Cooking classes provide therapy as well as education for patients

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Patients make heart-healthy nachos in a cooking class at Encompass Health Altamonte Springs.

After a stroke or other life-changing illness, therapy patients receive can take many forms. Encompass Health’s functional approach to therapy takes rehabilitation outside of the therapy gym and into the kitchen, helping patients gain confidence in skills they use in everyday life at home.

Several times a week, Encompass Health Rehabilitation Hospital of Altamonte Springs holds a cooking class for patients. Hosted by a group of physical therapists, occupational therapists and speech therapists, the group welcomes patients who would benefit from and enjoy cooking—and learning—in a full kitchen.

Cooking as functional therapy

After a stroke, navigating the kitchen can be challenging in a multitude of ways. By immersing patients in a kitchen complete with working appliances they have in their home, therapists can help them develop the skills they will need to be successful after discharge.

“The fun thing about being able to work in this setting is that it allows us to also work on the skills they’ll need at home,” said Alicia Wright, occupational therapist assistant. “We work on standing long enough to cook at the stove, the fine motor skills and coordination needed to cut and chop and how to safely reach into cabinets and the bottom of the refrigerator without losing balance. We cater the needs of the meal to what each individual needs to work on.”

For example, a patient may have a low tolerance for standing. Their therapist will work with them on ways to conserve energy to be able to safely stand at the stove. Another patient may have recently suffered a stroke and may need to learn how to cut ingredients one handed. This also gives therapists the opportunity to begin to incorporate adaptive equipment like a rocker knife or weighted utensils if needed.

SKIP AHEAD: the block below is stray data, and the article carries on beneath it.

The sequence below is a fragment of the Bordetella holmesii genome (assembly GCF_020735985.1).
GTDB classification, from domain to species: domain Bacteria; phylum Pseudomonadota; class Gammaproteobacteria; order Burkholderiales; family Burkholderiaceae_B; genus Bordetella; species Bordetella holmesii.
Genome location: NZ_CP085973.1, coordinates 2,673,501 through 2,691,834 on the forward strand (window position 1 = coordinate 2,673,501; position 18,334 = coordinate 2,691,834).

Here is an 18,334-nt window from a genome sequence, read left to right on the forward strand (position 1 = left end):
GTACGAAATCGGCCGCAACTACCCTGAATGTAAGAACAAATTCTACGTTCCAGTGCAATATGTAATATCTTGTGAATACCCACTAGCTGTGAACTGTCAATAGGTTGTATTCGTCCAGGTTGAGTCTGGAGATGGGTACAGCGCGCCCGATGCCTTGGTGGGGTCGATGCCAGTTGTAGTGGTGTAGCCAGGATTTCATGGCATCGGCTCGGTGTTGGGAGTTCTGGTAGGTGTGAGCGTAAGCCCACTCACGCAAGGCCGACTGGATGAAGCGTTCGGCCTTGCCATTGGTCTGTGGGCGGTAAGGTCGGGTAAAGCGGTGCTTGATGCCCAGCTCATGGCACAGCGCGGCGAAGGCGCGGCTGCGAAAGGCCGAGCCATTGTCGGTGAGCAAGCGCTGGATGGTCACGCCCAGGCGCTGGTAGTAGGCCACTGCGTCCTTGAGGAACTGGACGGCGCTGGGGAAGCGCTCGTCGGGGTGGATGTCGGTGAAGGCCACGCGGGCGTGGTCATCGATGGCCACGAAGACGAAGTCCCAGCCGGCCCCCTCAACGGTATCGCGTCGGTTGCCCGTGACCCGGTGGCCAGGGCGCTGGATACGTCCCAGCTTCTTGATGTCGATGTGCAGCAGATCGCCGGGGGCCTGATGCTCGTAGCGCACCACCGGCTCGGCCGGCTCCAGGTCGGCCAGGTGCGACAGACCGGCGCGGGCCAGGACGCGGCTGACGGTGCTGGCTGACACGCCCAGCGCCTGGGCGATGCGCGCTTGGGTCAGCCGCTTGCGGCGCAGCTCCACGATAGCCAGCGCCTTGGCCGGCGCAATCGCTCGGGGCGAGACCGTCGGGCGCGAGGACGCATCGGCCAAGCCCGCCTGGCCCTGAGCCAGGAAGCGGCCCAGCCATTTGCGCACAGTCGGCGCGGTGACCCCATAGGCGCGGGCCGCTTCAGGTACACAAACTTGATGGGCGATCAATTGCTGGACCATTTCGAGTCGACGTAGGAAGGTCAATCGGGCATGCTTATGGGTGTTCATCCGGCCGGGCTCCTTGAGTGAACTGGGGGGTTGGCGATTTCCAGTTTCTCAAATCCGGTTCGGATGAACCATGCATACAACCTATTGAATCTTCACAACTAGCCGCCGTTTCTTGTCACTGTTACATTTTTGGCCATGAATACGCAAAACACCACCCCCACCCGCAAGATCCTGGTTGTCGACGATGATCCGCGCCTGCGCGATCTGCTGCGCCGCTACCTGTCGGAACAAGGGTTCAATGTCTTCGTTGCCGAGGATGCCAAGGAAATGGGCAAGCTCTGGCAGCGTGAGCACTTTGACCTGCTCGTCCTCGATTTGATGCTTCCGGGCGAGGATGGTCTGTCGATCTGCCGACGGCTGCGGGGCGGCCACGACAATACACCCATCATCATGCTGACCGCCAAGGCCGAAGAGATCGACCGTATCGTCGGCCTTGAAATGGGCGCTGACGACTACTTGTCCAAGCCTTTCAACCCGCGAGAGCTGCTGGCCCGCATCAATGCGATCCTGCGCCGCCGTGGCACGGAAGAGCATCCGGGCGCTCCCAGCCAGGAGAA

“We not only cook, we provide education,” Wright said.

Heart smart Fridays guided by the American Heart Association

Though all recipes created are nutritionally balanced, each Friday, the cooking class focuses on sharing heart healthy recipes with patients who have cardiac conditions that require a modified diet.

Therapists teach patients how to incorporate healthy options into their diet by using simple techniques and strategies to help lower sodium, carbohydrates and cholesterol. They also educate patients on healthier ways to make their favorite dishes.

Many patients are already overwhelmed with adapting to their new normal after a life-changing illness, Wright said. Receiving education and practicing preparation firsthand can make dietary restrictions an easier adjustment for patients to make when they return home.

“Take stroke for example, diet is very important to prevent a recurring stroke and many patients are overwhelmed with that,” Wright said. “They’re used to eating a certain way for their entire life and now are being told to limit salt and cholesterol. This can be difficult to navigate on their own so having someone who is trained and educated in that can go a long way.”

Dietitians also stop by during the cooking classes to talk to patients about healthy eating.

“We’ll look at the labels on cans, packages and bottles and discuss how something has a large amount of sodium,” Wright explained. “We’ll discuss what we can do to bring this down. Is there a better brand? Should we look for something that says lower sodium or cholesterol?”

Most recipes come from the American Heart Association’s cookbook. Recipes include healthier takes on classic comfort food such as nachos, pizza, chicken and ice cream—and of course, vegetables. The cookbook is available for patients to purchase and use as a resource once they have returned home.

Nachos a la Encompass Health Altamonte Springs

Looking to liven up this classic fun fare? Traditional nachos can be packed with calories and sodium. Here’s how to make them the Encompass Health way.

  • Instead of purchasing pre-made tortilla chips, cut corn tortillas and bake them in the oven using only a small amount of oil for crisping. Be careful not to burn them. Baking your own chips can lower fat and sodium by almost 40 percent compared to those purchased in stores.
  • Use cumin on the chips instead of salt to add flavor while keeping sodium counts down.
  • Instead of ground beef, top your nachos with leaner meats such as chicken or turkey.
  • Substitute sour cream with non-fat greek yogurt and extra fresh vegetables. Also, opt for a low fat, low sodium cheese—because who wants nachos without cheese?